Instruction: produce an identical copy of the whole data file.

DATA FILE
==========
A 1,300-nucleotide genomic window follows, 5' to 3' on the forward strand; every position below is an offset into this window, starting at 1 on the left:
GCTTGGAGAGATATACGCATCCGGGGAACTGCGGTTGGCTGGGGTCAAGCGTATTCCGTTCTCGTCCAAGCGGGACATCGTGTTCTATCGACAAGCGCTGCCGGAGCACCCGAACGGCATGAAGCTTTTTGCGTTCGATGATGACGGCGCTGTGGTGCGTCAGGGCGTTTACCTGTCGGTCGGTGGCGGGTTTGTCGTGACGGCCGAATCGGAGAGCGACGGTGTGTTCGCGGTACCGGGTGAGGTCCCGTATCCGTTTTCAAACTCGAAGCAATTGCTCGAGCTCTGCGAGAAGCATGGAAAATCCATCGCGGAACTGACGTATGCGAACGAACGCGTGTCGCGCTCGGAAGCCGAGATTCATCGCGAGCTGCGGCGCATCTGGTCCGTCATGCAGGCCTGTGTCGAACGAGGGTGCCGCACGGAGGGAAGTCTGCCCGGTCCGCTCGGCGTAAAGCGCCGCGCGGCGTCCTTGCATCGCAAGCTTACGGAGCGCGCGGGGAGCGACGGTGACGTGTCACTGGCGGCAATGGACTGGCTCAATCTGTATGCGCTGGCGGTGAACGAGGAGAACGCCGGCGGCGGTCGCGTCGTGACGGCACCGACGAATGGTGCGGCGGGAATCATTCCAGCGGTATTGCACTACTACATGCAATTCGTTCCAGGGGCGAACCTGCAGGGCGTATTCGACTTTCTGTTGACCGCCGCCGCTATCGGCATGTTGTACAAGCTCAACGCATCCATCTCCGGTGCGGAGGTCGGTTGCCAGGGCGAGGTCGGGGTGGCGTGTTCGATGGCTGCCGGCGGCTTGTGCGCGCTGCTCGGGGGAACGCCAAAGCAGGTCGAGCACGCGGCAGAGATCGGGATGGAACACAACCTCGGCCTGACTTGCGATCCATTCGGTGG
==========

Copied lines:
A 1,300-nucleotide genomic window follows, 5' to 3' on the forward strand; every position below is an offset into this window, starting at 1 on the left:
GCTTGGAGAGATATACGCATCCGGGGAACTGCGGTTGGCTGGGGTCAAGCGTATTCCGTTCTCGTCCAAGCGGGACATCGTGTTCTATCGACAAGCGCTGCCGGAGCACCCGAACGGCATGAAGCTTTTTGCGTTCGATGATGACGGCGCTGTGGTGCGTCAGGGCGTTTACCTGTCGGTCGGTGGCGGGTTTGTCGTGACGGCCGAATCGGAGAGCGACGGTGTGTTCGCGGTACCGGGTGAGGTCCCGTATCCGTTTTCAAACTCGAAGCAATTGCTCGAGCTCTGCGAGAAGCATGGAAAATCCATCGCGGAACTGACGTATGCGAACGAACGCGTGTCGCGCTCGGAAGCCGAGATTCATCGCGAGCTGCGGCGCATCTGGTCCGTCATGCAGGCCTGTGTCGAACGAGGGTGCCGCACGGAGGGAAGTCTGCCCGGTCCGCTCGGCGTAAAGCGCCGCGCGGCGTCCTTGCATCGCAAGCTTACGGAGCGCGCGGGGAGCGACGGTGACGTGTCACTGGCGGCAATGGACTGGCTCAATCTGTATGCGCTGGCGGTGAACGAGGAGAACGCCGGCGGCGGTCGCGTCGTGACGGCACCGACGAATGGTGCGGCGGGAATCATTCCAGCGGTATTGCACTACTACATGCAATTCGTTCCAGGGGCGAACCTGCAGGGCGTATTCGACTTTCTGTTGACCGCCGCCGCTATCGGCATGTTGTACAAGCTCAACGCATCCATCTCCGGTGCGGAGGTCGGTTGCCAGGGCGAGGTCGGGGTGGCGTGTTCGATGGCTGCCGGCGGCTTGTGCGCGCTGCTCGGGGGAACGCCAAAGCAGGTCGAGCACGCGGCAGAGATCGGGATGGAACACAACCTCGGCCTGACTTGCGATCCATTCGGTGG